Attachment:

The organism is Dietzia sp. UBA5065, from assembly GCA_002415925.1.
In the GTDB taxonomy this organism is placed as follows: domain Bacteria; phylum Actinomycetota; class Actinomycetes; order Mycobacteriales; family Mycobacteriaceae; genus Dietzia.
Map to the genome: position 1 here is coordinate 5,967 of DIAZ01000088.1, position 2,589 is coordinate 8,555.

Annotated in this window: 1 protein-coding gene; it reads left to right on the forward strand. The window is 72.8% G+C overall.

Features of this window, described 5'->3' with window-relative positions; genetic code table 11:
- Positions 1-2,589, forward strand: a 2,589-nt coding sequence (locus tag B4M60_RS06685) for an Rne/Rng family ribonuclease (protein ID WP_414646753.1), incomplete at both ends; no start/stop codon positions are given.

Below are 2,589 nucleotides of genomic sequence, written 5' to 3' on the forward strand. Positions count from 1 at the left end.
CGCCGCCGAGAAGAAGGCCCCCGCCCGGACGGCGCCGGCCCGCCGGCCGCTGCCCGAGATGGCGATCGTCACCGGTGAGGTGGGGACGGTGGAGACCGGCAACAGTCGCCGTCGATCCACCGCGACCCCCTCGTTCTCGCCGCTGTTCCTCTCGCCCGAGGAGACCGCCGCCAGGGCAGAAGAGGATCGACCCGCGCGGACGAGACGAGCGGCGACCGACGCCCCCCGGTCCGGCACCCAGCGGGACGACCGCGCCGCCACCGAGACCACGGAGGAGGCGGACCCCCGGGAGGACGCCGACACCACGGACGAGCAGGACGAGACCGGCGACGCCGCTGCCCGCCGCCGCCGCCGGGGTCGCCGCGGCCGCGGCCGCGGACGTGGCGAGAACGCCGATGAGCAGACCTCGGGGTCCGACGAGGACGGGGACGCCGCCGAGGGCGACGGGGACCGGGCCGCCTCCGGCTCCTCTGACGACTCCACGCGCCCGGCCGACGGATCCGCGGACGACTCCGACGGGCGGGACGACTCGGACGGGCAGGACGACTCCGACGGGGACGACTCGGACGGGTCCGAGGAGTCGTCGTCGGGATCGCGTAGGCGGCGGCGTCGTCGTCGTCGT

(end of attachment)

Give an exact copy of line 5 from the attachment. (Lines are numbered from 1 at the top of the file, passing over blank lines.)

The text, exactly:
Features of this window, described 5'->3' with window-relative positions; genetic code table 11: